Gilbert was more descriptive:

… by inculcating fear and hostility toward enemy groups and by encouraging the persecution of scapegoats it helps to constrict human empathy and ultimately “desensitizes” an increasing number of individuals to extreme aggression. This constriction of affect, combined with the militaristic “categorical imperative” and the ideological restriction of reality-testing, produces organized irrational hostility which is not only unlimited in its destructive potential but precipitates a self-destructive reaction. … the tendency of such a system is clear: the crippling of human [conscience] and reality-testing, which allow the irrational and psychopathic to become the norm, and the normal individual to become an unthinking member of a society regimented for irrational aggression. 12

Interestingly, Kelley established a strong rapport with Göring, the creator of the Gestapo and concentration camps, taken by his intelligence, charm, “courage”, and image as a family man, in other words, some of the very qualities mistaken by many corporate employers as good “leadership qualities”. Kelley even committed suicide in 1958 using the same method Göring used the day before his scheduled execution – by swallowing a cyanide capsule.13 Cleckley once remarked that his secretaries could always tell which of his patients were psychopaths – they were the only ones who could convince him to lend them money – and it seems that Kelley, too, fell under the sway of a smooth manipulator. This is not to suggest that either Cleckley or Kelley were not insightful enough, but rather sharply emphasizes the abilities of a “good” psychopath!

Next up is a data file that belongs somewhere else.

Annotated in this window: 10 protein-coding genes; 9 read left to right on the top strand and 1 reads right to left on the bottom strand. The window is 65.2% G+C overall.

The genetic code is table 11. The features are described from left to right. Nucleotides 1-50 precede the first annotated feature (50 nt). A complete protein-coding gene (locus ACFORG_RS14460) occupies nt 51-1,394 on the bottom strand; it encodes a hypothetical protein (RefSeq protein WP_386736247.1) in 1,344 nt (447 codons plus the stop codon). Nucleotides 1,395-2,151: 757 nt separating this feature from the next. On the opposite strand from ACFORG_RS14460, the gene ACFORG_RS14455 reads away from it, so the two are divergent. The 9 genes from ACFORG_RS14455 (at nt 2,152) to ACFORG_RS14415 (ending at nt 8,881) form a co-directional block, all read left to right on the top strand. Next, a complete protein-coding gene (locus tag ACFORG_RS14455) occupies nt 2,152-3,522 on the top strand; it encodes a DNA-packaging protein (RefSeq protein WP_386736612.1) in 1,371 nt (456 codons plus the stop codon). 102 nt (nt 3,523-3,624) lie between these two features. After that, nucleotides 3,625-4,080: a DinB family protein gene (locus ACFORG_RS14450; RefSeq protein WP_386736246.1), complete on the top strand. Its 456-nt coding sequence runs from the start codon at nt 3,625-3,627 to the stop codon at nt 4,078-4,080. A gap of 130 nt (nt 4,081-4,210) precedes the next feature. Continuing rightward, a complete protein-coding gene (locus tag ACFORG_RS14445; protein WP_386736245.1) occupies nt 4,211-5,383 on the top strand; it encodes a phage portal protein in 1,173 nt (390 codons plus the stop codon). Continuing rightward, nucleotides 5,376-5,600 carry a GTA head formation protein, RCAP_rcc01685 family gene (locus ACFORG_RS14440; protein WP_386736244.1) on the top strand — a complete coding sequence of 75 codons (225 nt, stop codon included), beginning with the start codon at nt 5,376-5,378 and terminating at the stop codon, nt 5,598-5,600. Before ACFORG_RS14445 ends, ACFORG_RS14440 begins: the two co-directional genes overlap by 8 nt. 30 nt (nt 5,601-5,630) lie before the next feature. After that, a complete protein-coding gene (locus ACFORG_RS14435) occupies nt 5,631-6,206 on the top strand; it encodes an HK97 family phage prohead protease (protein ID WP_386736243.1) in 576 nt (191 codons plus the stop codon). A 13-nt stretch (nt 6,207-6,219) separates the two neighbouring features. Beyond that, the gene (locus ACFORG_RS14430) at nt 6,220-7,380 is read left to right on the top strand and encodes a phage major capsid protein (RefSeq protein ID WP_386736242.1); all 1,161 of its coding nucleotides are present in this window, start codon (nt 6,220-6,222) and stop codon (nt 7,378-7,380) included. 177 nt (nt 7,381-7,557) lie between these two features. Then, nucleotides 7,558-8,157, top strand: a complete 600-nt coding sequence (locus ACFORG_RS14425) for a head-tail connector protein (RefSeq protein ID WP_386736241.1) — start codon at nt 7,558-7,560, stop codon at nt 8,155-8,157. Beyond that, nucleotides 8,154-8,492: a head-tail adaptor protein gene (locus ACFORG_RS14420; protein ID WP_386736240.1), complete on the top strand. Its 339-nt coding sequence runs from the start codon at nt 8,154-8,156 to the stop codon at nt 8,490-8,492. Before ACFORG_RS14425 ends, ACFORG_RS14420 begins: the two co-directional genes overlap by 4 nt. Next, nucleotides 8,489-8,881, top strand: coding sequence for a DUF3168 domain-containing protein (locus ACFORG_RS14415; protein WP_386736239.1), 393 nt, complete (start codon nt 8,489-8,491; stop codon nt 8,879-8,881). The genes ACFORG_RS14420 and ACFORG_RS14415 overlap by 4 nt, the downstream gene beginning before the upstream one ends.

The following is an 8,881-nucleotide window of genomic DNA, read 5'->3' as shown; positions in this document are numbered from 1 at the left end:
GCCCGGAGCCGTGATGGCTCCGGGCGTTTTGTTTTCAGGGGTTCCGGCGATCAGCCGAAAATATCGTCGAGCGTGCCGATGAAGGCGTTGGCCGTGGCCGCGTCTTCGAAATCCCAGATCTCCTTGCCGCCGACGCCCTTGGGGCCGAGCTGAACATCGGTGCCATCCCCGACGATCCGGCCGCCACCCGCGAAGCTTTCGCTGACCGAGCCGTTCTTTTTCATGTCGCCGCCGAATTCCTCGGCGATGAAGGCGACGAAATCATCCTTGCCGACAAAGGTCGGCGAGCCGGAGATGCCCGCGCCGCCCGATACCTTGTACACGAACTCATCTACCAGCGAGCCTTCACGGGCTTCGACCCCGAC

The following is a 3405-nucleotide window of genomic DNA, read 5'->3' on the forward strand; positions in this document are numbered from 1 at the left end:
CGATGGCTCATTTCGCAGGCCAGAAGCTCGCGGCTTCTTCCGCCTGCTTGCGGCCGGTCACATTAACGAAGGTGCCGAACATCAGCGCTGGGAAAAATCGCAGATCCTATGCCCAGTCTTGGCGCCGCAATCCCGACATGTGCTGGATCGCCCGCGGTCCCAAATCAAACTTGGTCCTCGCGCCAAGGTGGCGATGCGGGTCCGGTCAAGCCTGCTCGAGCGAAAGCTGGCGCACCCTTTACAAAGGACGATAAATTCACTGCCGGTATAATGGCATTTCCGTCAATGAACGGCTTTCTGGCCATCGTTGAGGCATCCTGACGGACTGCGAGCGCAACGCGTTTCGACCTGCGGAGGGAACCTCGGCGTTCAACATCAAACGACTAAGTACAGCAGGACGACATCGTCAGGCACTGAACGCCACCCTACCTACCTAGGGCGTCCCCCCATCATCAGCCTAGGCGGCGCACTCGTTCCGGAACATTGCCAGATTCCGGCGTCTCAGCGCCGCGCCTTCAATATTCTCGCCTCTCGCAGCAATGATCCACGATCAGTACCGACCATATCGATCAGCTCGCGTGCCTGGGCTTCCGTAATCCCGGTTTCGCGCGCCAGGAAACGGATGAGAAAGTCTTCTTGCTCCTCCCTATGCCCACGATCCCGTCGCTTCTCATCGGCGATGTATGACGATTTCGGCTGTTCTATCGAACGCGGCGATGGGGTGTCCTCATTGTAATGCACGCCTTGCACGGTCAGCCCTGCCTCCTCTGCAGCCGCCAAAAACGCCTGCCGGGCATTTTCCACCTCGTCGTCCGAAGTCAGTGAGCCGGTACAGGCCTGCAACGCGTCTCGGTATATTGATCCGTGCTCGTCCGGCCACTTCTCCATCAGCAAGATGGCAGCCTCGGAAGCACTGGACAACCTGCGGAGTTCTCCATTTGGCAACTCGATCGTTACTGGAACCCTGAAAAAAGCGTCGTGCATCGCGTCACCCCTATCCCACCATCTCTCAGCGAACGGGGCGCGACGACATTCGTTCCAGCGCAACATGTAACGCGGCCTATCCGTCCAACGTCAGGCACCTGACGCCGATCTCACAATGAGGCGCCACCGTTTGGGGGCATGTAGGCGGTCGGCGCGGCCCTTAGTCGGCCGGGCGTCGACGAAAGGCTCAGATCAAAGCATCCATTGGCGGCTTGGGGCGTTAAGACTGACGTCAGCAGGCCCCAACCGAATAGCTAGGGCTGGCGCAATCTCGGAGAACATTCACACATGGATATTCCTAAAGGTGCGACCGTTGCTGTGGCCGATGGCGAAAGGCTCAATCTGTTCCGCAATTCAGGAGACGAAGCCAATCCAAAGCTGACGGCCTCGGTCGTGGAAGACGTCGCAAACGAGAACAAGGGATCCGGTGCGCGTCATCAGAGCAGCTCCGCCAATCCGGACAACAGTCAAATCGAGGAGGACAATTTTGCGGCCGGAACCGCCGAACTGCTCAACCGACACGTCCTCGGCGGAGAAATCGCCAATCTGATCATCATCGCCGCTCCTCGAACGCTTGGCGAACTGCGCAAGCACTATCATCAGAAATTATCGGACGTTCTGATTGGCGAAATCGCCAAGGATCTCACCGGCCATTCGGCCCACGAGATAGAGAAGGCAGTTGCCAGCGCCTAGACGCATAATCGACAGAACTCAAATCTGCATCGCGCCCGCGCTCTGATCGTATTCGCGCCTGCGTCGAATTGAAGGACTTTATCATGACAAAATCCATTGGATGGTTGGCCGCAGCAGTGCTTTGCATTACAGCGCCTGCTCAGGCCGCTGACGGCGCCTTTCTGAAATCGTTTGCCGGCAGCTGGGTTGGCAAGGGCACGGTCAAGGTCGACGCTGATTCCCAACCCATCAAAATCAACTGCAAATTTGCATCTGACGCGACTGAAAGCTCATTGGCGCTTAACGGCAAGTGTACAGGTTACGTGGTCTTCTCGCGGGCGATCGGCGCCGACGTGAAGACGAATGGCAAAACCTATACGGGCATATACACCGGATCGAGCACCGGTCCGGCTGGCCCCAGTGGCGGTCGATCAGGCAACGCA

Gilbert, on the other hand, called a spade a spade. He diagnosed Göring as an “amiable” and “narcissistic” psychopath.14 In his many conversations with Göring, Gilbert was able to make several insightful and often entertaining – although equally disturbing – observations about him, which are recounted in his book. Because the book is rare, I have compiled some of the most telling anecdotes and direct quotes illustrating Göring’s psychopathy.

© USHMM Photo Archives
Herman Göring.
Portrait of a Political Psychopath

Göring presented himself as impulsive, egocentric, aggressive, sensation seeking, unable to tolerate frustration, superficially charming, glib, remorseless, and callous – all the hallmarks of psychopathy. He showed insensitivity to danger, admitting “he just never believed that any harm could really befall him”; and sadistic aggression for which “[his] father’s punishments proved to be of no avail.” His mother allegedly stated, “Hermann will either be a great man or a great criminal!” Göring’s first memory, related to Gilbert, was that of “bashing his mother in the face with both fists when she came to embrace him after a prolonged absence, at the age of three.” As a child playing soldiers with his peers, he would similarly bash the heads of anyone questioning his leadership to “let them know damn quick who was boss.”15